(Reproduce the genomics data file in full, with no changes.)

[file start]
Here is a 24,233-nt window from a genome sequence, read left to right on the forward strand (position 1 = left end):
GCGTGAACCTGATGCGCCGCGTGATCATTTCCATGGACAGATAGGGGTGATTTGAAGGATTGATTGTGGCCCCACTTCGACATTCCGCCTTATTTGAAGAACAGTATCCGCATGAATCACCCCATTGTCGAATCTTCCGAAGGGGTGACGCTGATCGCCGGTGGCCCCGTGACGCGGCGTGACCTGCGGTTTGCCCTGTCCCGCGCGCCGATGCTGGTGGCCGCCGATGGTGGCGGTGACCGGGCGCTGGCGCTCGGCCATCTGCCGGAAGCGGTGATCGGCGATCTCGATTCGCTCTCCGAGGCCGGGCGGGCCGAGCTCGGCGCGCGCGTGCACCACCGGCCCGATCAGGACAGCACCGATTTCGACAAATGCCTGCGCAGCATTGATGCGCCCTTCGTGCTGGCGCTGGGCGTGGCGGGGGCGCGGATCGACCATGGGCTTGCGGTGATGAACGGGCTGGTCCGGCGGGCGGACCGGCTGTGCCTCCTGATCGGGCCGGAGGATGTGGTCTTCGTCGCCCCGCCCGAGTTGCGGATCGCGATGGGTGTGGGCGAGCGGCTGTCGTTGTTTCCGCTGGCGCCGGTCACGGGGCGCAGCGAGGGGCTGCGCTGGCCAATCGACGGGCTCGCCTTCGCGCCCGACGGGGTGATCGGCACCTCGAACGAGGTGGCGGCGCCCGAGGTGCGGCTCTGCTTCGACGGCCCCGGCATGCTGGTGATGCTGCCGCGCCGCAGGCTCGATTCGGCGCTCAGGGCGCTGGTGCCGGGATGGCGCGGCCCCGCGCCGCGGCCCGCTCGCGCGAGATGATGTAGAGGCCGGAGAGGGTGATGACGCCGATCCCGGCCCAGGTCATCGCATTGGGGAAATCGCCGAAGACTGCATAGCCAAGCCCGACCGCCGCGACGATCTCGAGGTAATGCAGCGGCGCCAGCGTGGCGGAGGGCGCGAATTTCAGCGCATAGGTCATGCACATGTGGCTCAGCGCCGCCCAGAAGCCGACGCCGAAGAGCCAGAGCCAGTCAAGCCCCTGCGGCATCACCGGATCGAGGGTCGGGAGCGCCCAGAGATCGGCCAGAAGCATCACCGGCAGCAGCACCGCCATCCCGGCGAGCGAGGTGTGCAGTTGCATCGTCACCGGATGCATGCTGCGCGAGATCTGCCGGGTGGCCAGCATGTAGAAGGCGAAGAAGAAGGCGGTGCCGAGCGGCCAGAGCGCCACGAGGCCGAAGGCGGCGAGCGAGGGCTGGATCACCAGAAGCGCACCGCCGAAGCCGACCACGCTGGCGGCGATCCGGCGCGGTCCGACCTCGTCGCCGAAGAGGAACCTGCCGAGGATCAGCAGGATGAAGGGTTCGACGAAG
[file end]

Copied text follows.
Here is a 24,233-nt window from a genome sequence, read left to right on the forward strand (position 1 = left end):
GCGTGAACCTGATGCGCCGCGTGATCATTTCCATGGACAGATAGGGGTGATTTGAAGGATTGATTGTGGCCCCACTTCGACATTCCGCCTTATTTGAAGAACAGTATCCGCATGAATCACCCCATTGTCGAATCTTCCGAAGGGGTGACGCTGATCGCCGGTGGCCCCGTGACGCGGCGTGACCTGCGGTTTGCCCTGTCCCGCGCGCCGATGCTGGTGGCCGCCGATGGTGGCGGTGACCGGGCGCTGGCGCTCGGCCATCTGCCGGAAGCGGTGATCGGCGATCTCGATTCGCTCTCCGAGGCCGGGCGGGCCGAGCTCGGCGCGCGCGTGCACCACCGGCCCGATCAGGACAGCACCGATTTCGACAAATGCCTGCGCAGCATTGATGCGCCCTTCGTGCTGGCGCTGGGCGTGGCGGGGGCGCGGATCGACCATGGGCTTGCGGTGATGAACGGGCTGGTCCGGCGGGCGGACCGGCTGTGCCTCCTGATCGGGCCGGAGGATGTGGTCTTCGTCGCCCCGCCCGAGTTGCGGATCGCGATGGGTGTGGGCGAGCGGCTGTCGTTGTTTCCGCTGGCGCCGGTCACGGGGCGCAGCGAGGGGCTGCGCTGGCCAATCGACGGGCTCGCCTTCGCGCCCGACGGGGTGATCGGCACCTCGAACGAGGTGGCGGCGCCCGAGGTGCGGCTCTGCTTCGACGGCCCCGGCATGCTGGTGATGCTGCCGCGCCGCAGGCTCGATTCGGCGCTCAGGGCGCTGGTGCCGGGATGGCGCGGCCCCGCGCCGCGGCCCGCTCGCGCGAGATGATGTAGAGGCCGGAGAGGGTGATGACGCCGATCCCGGCCCAGGTCATCGCATTGGGGAAATCGCCGAAGACTGCATAGCCAAGCCCGACCGCCGCGACGATCTCGAGGTAATGCAGCGGCGCCAGCGTGGCGGAGGGCGCGAATTTCAGCGCATAGGTCATGCACATGTGGCTCAGCGCCGCCCAGAAGCCGACGCCGAAGAGCCAGAGCCAGTCAAGCCCCTGCGGCATCACCGGATCGAGGGTCGGGAGCGCCCAGAGATCGGCCAGAAGCATCACCGGCAGCAGCACCGCCATCCCGGCGAGCGAGGTGTGCAGTTGCATCGTCACCGGATGCATGCTGCGCGAGATCTGCCGGGTGGCCAGCATGTAGAAGGCGAAGAAGAAGGCGGTGCCGAGCGGCCAGAGCGCCACGAGGCCGAAGGCGGCGAGCGAGGGCTGGATCACCAGAAGCGCACCGCCGAAGCCGACCACGCTGGCGGCGATCCGGCGCGGTCCGACCTCGTCGCCGAAGAGGAACCTGCCGAGGATCAGCAGGATGAAGGGTTCGACGAAG